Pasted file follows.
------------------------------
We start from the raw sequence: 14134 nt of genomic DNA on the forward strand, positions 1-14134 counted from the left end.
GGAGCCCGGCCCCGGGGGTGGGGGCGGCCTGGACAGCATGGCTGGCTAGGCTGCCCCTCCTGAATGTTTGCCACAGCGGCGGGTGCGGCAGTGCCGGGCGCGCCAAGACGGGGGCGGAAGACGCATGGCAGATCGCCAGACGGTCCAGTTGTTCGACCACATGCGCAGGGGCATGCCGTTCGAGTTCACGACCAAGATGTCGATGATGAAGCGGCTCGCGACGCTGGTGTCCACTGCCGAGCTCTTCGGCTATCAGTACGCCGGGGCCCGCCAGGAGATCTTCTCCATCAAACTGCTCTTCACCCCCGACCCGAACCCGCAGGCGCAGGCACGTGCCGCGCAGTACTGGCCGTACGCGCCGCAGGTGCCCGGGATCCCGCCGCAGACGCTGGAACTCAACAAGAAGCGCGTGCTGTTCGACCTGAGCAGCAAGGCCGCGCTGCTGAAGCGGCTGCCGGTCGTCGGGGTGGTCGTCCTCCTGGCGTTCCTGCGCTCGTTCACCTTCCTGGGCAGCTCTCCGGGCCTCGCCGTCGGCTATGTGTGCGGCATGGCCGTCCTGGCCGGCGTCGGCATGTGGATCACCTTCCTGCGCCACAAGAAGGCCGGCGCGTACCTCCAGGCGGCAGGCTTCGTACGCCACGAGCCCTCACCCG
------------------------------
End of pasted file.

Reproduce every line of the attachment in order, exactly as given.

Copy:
We start from the raw sequence: 14134 nt of genomic DNA on the forward strand, positions 1-14134 counted from the left end.
GGAGCCCGGCCCCGGGGGTGGGGGCGGCCTGGACAGCATGGCTGGCTAGGCTGCCCCTCCTGAATGTTTGCCACAGCGGCGGGTGCGGCAGTGCCGGGCGCGCCAAGACGGGGGCGGAAGACGCATGGCAGATCGCCAGACGGTCCAGTTGTTCGACCACATGCGCAGGGGCATGCCGTTCGAGTTCACGACCAAGATGTCGATGATGAAGCGGCTCGCGACGCTGGTGTCCACTGCCGAGCTCTTCGGCTATCAGTACGCCGGGGCCCGCCAGGAGATCTTCTCCATCAAACTGCTCTTCACCCCCGACCCGAACCCGCAGGCGCAGGCACGTGCCGCGCAGTACTGGCCGTACGCGCCGCAGGTGCCCGGGATCCCGCCGCAGACGCTGGAACTCAACAAGAAGCGCGTGCTGTTCGACCTGAGCAGCAAGGCCGCGCTGCTGAAGCGGCTGCCGGTCGTCGGGGTGGTCGTCCTCCTGGCGTTCCTGCGCTCGTTCACCTTCCTGGGCAGCTCTCCGGGCCTCGCCGTCGGCTATGTGTGCGGCATGGCCGTCCTGGCCGGCGTCGGCATGTGGATCACCTTCCTGCGCCACAAGAAGGCCGGCGCGTACCTCCAGGCGGCAGGCTTCGTACGCCACGAGCCCTCACCCG